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posted on:
November
29
2012

King Island to house Australias biggest wind farm

 

Hydro Tasmania has announced plans to install a 600MW wind farm on King Island. The island is located in the Bass Strait between the Australian mainland and Tasmania.


The wind farm, to be named TasWind would consist of 200 3MW turbines, and would overtake the 420MW Macarthur Wind Farm with its 140 3MW turbines. The wind farm aims to capitalize on the Roaring Forties, a huge wind resource that travels across the Indian Ocean to land on the south-west corner of Western Australia, the area around Adelaide in South Australia, the southern regions of Victoria and hurtles through the Bass Strait. Hydro Tasmania already has assets on the island as part of the Currie Power Station which includes solar and diesel generation, and incorporates the 2.5MW Huxley Hill Wind Farm.


With a price tag of $2 billion, the project is currently in the pre-feasibility stages and the company is engaging in community consultation. The project should begin construction in 2017 and be completed in two years in time to take advantage of the end of the 2020 Renewable Energy Target(RET). This will ensure Hydro Tasmania can recoup some of the outlay through Large-scale Renewable Energy Certificates (LRECs). If completed to plan the wind farm will produce 2.4GWh of power and equate to 5% of the RET.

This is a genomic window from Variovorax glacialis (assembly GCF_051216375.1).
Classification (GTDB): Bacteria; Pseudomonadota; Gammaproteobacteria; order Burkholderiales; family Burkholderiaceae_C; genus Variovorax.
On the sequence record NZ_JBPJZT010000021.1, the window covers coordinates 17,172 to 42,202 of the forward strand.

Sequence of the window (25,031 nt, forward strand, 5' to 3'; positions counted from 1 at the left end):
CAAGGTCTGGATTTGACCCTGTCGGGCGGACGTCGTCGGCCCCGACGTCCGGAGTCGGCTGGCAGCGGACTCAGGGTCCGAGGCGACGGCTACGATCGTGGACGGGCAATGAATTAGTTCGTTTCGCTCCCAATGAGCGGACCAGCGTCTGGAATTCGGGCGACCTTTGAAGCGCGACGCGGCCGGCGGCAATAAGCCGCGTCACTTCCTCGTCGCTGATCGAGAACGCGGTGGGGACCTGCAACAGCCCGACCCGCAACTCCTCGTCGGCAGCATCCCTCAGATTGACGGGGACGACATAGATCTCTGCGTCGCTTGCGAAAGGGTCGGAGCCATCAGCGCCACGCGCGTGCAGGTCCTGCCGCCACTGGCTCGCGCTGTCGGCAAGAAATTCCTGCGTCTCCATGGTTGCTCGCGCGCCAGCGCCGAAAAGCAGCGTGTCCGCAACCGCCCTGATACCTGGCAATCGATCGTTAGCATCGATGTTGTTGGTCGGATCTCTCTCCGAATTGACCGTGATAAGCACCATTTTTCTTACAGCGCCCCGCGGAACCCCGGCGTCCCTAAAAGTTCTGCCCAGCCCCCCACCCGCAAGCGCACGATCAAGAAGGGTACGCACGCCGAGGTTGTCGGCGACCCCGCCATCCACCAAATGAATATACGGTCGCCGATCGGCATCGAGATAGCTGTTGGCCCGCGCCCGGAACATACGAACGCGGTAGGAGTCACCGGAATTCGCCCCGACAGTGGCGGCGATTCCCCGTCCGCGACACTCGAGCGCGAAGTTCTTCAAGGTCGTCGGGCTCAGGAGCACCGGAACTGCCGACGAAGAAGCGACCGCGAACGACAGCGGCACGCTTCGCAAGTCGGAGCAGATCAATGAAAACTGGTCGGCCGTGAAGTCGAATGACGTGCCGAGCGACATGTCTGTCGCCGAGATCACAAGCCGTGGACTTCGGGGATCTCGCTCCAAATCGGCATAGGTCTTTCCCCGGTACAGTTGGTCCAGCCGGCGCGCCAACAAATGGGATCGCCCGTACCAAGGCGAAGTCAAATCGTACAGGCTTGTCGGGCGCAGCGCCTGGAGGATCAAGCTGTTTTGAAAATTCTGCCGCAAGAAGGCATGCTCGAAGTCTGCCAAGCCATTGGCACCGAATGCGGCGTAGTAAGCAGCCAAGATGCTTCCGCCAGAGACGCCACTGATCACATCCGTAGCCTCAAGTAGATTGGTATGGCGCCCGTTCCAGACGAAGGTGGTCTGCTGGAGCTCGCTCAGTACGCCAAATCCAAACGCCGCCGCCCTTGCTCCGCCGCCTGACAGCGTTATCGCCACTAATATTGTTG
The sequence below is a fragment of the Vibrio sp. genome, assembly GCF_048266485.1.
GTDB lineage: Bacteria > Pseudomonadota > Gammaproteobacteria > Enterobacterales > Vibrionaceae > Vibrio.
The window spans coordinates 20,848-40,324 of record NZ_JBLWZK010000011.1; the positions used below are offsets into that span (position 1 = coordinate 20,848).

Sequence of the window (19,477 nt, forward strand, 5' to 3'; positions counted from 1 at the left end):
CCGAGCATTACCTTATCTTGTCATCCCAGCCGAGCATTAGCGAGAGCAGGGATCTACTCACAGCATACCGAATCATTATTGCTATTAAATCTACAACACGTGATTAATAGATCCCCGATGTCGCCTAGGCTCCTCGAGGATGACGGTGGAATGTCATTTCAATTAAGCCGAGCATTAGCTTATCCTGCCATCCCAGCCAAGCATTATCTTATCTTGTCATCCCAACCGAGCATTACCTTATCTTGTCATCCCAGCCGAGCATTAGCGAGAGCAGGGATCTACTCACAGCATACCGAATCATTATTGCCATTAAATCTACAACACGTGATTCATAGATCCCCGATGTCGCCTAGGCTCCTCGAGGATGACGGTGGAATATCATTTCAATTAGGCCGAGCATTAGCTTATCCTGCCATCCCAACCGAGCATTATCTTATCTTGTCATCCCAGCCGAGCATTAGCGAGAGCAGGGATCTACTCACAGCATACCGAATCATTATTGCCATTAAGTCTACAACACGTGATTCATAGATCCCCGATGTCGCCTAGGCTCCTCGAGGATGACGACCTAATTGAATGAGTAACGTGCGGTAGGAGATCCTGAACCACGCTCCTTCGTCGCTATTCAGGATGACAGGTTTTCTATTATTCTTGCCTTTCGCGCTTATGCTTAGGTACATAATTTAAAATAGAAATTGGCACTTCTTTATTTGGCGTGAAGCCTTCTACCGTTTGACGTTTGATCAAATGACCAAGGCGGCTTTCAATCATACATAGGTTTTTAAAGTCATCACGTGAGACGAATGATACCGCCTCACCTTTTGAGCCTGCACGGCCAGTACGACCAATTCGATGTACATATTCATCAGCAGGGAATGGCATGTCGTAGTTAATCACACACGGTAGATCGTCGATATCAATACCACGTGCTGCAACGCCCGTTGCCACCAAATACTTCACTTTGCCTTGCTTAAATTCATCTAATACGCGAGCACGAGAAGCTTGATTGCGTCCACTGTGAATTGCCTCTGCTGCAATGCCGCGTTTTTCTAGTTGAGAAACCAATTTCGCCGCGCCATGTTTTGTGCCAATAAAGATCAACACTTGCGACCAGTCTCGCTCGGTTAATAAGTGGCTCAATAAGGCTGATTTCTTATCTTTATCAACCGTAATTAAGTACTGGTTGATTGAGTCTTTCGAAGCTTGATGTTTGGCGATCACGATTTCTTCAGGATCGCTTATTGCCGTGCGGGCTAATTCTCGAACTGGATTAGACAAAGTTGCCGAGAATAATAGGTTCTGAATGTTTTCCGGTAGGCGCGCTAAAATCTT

Key to the success of the wind farm is its ability to export its generation into the NEM. This would either require it to tap into the Basslink interconnector that connects Tasmania to the eastern states and South Australia, or construct a new connection directly from the wind farm. A press release issued on the 27th of November indicates the latter, “the renewable energy produced would be transmitted into the National Electricity Market via a high-voltage direct current underwater cable across Bass Strait, with a landing point in Victoria.”


In the current climate of dubious and plainly spurious claims of the apocalyptic affects of wind turbine, many companies may have considered a project such as this to be too difficult to undertake. Hydro Tasmania should be applauded for their steadfast determination.